Unlocking Your Inner Instinct: Emotional Crime Scenes #12
We have been talking about dating, mating, lovers and that special relationship known as marriage, intended in part to propagate our species. We fall in love, make love, have babies and secure the future of human beings on this planet. We are social animals and we need one another. This is the good news.
The bad and good news is that we are creatures of memory. We are not unique from other animals in this regard. Other animals rely on memory, the past, and traumatic experiences for their survival. If we are a small bird and forget about the hawk we will not survive.
Sometimes memories will find their way into our daily choices and decision-making where relationship partners are concerned. Trauma and painful life events don’t have to be with us on a daily basis. In fact, it is best if they aren’t. Love relationships have a way of teasing these old things out if a part of how you were harmed was within a relationship.
We want to learn to Unlock Our Inner Instinct and use it to our advantage. Here is one way to do this:
1. Name three things about your current relationship that are great.
2. Name three things that are not great about the relationship.
3. Name three things that bothered you about your father and three things that bothered you about your mother.
4. Name three things that were or are good qualities about mom and dad.
List them on a sheet of paper or find six note cards to create what is asked for above.
Note cards are sometimes easier.
Put the cards in front of you and see what is similar. Notice what is not similar. Are you using words that are the same or are you choosing different words that have a similar meaning?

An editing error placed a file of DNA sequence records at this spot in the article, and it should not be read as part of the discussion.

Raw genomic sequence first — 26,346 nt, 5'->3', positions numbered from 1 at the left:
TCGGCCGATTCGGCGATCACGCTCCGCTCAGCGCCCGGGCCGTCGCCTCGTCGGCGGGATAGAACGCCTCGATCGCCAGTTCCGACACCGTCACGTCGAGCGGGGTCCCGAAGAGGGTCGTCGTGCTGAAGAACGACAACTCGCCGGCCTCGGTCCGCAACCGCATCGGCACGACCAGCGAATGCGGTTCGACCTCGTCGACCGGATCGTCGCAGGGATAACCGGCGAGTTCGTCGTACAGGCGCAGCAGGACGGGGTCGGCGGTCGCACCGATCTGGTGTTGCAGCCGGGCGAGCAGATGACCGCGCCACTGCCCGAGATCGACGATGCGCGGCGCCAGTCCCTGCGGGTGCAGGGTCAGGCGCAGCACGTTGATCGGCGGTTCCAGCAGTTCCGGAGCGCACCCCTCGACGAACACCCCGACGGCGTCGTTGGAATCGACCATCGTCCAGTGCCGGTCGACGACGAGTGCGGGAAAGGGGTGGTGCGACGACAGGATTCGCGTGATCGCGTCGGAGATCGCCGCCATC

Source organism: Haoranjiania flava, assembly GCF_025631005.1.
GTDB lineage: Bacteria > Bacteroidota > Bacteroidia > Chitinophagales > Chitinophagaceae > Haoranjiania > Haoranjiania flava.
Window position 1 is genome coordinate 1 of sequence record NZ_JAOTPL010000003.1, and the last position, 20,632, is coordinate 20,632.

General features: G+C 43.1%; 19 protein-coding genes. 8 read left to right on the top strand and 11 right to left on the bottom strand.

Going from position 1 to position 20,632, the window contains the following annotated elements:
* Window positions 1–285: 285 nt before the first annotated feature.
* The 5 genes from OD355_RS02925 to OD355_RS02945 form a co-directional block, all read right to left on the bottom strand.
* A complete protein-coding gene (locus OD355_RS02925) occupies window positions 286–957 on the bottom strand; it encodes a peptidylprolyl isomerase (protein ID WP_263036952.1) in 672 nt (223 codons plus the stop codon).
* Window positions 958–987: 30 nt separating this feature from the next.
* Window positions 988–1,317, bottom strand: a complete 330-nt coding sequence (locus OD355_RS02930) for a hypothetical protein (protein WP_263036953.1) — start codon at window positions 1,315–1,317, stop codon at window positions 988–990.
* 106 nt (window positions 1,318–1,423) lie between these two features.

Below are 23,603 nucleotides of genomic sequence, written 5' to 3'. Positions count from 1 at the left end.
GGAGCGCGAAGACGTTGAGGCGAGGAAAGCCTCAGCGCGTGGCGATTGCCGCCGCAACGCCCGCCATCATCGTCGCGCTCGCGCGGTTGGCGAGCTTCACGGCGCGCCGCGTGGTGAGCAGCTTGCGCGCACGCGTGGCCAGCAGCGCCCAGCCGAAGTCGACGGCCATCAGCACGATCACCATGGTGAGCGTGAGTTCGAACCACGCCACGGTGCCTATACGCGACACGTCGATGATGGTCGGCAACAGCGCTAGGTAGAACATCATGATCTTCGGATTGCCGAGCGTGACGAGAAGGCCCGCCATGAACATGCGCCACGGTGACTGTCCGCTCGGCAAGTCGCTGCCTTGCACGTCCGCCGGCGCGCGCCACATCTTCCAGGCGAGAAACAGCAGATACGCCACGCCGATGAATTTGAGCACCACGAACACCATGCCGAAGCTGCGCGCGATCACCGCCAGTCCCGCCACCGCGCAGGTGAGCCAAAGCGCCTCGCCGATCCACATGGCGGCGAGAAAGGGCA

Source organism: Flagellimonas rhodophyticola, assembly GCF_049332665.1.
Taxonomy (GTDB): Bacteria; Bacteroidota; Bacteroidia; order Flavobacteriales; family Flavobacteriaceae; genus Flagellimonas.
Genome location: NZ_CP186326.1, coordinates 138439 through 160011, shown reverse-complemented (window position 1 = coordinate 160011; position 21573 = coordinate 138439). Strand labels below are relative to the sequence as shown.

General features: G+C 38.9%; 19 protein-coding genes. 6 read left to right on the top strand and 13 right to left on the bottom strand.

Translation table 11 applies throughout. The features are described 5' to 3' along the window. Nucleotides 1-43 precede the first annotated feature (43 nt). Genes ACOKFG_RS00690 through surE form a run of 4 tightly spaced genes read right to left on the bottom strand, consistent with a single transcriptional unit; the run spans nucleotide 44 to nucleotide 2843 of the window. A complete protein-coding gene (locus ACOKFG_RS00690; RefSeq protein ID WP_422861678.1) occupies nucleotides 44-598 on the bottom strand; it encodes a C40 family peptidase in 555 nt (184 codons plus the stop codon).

Here is the result of Jane Doe’s Inner Instinct Exercise:
Things that are great about my boyfriend Jack:
He is handsome. He is a hard worker. He likes to do the same things I like most of the time.
Things that are not great about Jack:
He can’t talk about how he feels. He doesn’t like conflict. He drinks alcohol most weekends.
So, in the relationship we argue, or at least I argue. I feel alone and stupid. I don’t trust that he loves me.
Things that I didn’t like about my dad:
He didn’t talk to me once I became a teenager. He spends all his free time out in the garage tinkering. He ignores me.
Things I didn’t like about my mom:
She drank alcohol most days, even though I never saw her drunk. She wouldn’t talk to me. She spend her time in front of the television watching soap operas.
Things I liked about my dad:
He was a hard worker. He provided for his family. He liked the outdoors when I was little and so did I.
Things I liked about my mother:
She never showed excess emotion. She never verbally judged another. She was a great listener with my dad and family friends. She seemed to have a quiet strength.
When you look at the cards or the statements, do you see how many similarities there are? This is how you begin to use your inner instinct.
You can do this little exercise in relation to friends, family, partners, or even employers and your children.
There is a high possibility that there are links to the past, to old hurts, to trauma within all of or some of your current relationships. Check it out and see if this is true for you. Work on Unlocking Your Inner Instinct!
In our example of Jane Doe, pay attention to what is similar to her past but also to the strengths she sees in things such as silence…
More in the next blog.
Let me know what you discovered.
Be well and take care,
Nanette Burton Mongelluzzo, PhD
Burton Mongelluzzo, N. (2012). Unlocking Your Inner Instinct: Emotional Crime Scenes #12. Psych Central. Retrieved on May 26, 2016, from http://blogs.psychcentral.com/angst-anxiety/2012/07/unlocking-your-inner-instinct-emotional-crime-scenes-12/